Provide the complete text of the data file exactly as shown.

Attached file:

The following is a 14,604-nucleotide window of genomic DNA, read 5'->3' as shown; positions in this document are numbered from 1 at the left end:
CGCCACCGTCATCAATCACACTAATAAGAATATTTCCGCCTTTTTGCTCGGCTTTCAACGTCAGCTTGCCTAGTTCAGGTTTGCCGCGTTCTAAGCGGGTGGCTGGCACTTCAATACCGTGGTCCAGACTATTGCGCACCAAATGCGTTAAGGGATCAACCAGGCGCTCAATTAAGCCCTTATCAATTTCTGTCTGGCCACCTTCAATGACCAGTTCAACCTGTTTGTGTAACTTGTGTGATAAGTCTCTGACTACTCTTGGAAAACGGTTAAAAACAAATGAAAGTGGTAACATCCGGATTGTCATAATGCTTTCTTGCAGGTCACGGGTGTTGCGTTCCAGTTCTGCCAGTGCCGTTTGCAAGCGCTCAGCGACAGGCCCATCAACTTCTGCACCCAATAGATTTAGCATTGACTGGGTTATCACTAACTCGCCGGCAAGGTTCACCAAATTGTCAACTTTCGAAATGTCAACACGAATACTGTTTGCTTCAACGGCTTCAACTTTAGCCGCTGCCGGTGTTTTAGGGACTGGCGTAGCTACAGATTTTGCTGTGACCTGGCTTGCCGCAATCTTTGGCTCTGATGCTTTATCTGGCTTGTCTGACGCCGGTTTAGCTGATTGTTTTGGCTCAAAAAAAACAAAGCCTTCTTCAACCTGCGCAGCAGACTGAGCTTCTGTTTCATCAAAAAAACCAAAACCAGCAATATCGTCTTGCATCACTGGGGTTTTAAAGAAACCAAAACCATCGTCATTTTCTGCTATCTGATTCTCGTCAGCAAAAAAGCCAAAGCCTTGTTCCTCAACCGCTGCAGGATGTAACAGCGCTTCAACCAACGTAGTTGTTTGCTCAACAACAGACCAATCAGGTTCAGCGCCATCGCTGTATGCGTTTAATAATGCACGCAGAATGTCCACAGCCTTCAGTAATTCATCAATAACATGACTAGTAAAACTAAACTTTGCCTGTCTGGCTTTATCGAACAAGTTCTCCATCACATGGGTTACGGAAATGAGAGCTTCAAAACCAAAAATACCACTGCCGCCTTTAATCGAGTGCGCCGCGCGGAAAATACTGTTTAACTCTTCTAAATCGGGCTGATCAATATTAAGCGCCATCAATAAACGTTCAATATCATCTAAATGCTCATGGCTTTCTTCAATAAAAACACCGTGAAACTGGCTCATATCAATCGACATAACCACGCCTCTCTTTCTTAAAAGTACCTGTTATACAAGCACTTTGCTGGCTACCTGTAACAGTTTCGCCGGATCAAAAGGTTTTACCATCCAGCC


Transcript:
The following is a 14,604-nucleotide window of genomic DNA, read 5'->3' as shown; positions in this document are numbered from 1 at the left end:
CGCCACCGTCATCAATCACACTAATAAGAATATTTCCGCCTTTTTGCTCGGCTTTCAACGTCAGCTTGCCTAGTTCAGGTTTGCCGCGTTCTAAGCGGGTGGCTGGCACTTCAATACCGTGGTCCAGACTATTGCGCACCAAATGCGTTAAGGGATCAACCAGGCGCTCAATTAAGCCCTTATCAATTTCTGTCTGGCCACCTTCAATGACCAGTTCAACCTGTTTGTGTAACTTGTGTGATAAGTCTCTGACTACTCTTGGAAAACGGTTAAAAACAAATGAAAGTGGTAACATCCGGATTGTCATAATGCTTTCTTGCAGGTCACGGGTGTTGCGTTCCAGTTCTGCCAGTGCCGTTTGCAAGCGCTCAGCGACAGGCCCATCAACTTCTGCACCCAATAGATTTAGCATTGACTGGGTTATCACTAACTCGCCGGCAAGGTTCACCAAATTGTCAACTTTCGAAATGTCAACACGAATACTGTTTGCTTCAACGGCTTCAACTTTAGCCGCTGCCGGTGTTTTAGGGACTGGCGTAGCTACAGATTTTGCTGTGACCTGGCTTGCCGCAATCTTTGGCTCTGATGCTTTATCTGGCTTGTCTGACGCCGGTTTAGCTGATTGTTTTGGCTCAAAAAAAACAAAGCCTTCTTCAACCTGCGCAGCAGACTGAGCTTCTGTTTCATCAAAAAAACCAAAACCAGCAATATCGTCTTGCATCACTGGGGTTTTAAAGAAACCAAAACCATCGTCATTTTCTGCTATCTGATTCTCGTCAGCAAAAAAGCCAAAGCCTTGTTCCTCAACCGCTGCAGGATGTAACAGCGCTTCAACCAACGTAGTTGTTTGCTCAACAACAGACCAATCAGGTTCAGCGCCATCGCTGTATGCGTTTAATAATGCACGCAGAATGTCCACAGCCTTCAGTAATTCATCAATAACATGACTAGTAAAACTAAACTTTGCCTGTCTGGCTTTATCGAACAAGTTCTCCATCACATGGGTTACGGAAATGAGAGCTTCAAAACCAAAAATACCACTGCCGCCTTTAATCGAGTGCGCCGCGCGGAAAATACTGTTTAACTCTTCTAAATCGGGCTGATCAATATTAAGCGCCATCAATAAACGTTCAATATCATCTAAATGCTCATGGCTTTCTTCAATAAAAACACCGTGAAACTGGCTCATATCAATCGACATAACCACGCCTCTCTTTCTTAAAAGTACCTGTTATACAAGCACTTTGCTGGCTACCTGTAACAGTTTCGCCGGATCAAAAGGTTTTACCATCCAGCC